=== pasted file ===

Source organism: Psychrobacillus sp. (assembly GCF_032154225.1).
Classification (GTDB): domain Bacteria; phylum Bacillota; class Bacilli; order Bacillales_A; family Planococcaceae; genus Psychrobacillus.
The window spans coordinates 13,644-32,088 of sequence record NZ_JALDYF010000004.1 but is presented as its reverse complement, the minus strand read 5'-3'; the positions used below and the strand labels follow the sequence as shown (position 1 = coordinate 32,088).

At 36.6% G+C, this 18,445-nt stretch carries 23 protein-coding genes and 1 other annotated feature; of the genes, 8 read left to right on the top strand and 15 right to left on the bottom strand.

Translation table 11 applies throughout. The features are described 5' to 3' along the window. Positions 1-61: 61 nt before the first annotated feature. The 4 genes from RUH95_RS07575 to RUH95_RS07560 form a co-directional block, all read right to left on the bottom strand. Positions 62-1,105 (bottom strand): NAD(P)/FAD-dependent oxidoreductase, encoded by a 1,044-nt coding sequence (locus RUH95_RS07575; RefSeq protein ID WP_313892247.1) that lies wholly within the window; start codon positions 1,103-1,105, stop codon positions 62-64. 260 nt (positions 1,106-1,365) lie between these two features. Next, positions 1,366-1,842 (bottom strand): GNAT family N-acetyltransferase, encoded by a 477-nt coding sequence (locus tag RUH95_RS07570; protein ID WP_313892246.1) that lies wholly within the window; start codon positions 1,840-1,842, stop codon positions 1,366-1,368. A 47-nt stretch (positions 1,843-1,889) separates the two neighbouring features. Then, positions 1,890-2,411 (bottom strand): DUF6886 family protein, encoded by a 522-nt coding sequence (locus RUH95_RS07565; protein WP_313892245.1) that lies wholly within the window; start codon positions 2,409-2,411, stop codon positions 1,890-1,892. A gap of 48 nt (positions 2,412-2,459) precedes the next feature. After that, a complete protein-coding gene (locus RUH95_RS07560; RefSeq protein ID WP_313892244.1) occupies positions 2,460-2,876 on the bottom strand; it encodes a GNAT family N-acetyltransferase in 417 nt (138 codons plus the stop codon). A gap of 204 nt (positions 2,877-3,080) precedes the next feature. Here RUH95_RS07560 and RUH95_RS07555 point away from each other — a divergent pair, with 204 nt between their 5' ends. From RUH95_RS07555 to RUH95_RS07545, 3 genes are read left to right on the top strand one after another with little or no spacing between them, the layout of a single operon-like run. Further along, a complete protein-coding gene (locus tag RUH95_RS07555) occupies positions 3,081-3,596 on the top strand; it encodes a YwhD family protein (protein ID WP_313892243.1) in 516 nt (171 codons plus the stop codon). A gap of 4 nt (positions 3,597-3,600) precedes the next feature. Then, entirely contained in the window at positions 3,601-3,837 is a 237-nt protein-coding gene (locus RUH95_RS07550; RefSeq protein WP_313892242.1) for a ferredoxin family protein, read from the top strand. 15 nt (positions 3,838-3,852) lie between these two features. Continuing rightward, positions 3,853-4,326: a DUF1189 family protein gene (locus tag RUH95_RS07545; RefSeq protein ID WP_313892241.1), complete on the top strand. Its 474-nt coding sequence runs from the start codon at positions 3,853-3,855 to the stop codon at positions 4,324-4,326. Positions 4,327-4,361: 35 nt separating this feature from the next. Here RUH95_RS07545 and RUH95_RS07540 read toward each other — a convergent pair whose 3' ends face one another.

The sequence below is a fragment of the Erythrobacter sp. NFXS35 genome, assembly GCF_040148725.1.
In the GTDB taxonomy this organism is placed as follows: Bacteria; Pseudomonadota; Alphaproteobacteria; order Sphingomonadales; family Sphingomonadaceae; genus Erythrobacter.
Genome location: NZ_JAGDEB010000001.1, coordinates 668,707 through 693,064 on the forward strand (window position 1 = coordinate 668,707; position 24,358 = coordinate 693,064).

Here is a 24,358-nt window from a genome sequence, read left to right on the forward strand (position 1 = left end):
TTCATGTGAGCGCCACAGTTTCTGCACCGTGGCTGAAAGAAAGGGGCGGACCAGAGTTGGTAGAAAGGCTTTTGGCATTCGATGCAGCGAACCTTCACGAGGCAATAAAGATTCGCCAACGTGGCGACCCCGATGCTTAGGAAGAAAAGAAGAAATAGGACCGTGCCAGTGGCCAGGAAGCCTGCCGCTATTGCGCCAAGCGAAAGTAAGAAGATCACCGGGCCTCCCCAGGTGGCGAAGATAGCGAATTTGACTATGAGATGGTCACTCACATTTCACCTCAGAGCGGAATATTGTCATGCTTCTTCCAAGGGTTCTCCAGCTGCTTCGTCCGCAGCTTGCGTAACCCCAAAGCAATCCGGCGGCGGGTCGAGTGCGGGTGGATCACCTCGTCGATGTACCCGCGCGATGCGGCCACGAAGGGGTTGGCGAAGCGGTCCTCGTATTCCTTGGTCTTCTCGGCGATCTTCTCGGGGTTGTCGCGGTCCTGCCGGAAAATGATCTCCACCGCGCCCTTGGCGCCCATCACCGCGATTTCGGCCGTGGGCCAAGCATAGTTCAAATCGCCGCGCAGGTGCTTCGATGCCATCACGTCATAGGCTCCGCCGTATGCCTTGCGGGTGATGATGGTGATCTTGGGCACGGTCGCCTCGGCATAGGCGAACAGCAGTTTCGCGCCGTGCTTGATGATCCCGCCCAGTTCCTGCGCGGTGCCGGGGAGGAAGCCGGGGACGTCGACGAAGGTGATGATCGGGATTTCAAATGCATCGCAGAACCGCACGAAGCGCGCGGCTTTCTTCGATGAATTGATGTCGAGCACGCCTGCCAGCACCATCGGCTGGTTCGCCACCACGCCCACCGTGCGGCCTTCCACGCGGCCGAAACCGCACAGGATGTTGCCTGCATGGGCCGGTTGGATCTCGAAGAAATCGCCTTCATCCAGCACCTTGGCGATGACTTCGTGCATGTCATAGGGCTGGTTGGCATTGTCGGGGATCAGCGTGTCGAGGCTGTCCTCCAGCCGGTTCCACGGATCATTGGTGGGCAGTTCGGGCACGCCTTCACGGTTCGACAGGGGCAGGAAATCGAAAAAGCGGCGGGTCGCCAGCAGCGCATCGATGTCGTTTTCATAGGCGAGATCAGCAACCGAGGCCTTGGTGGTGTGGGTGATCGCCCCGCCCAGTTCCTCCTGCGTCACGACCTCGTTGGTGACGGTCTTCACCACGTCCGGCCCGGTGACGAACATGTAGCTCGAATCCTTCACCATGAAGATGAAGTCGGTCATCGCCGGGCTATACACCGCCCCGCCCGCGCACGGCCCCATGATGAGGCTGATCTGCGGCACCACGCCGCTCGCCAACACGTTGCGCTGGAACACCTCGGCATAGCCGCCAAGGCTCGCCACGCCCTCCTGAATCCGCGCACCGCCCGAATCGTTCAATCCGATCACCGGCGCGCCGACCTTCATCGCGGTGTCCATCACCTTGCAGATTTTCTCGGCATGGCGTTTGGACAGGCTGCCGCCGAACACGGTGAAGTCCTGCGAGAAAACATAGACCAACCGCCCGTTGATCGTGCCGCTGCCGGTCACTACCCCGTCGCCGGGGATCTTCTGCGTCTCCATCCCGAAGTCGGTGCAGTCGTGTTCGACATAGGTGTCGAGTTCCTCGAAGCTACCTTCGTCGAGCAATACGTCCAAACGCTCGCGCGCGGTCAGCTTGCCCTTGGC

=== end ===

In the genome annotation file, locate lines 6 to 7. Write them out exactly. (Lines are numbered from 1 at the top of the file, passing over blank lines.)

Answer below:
The sequence below is a fragment of the Erythrobacter sp. NFXS35 genome, assembly GCF_040148725.1.
In the GTDB taxonomy this organism is placed as follows: Bacteria; Pseudomonadota; Alphaproteobacteria; order Sphingomonadales; family Sphingomonadaceae; genus Erythrobacter.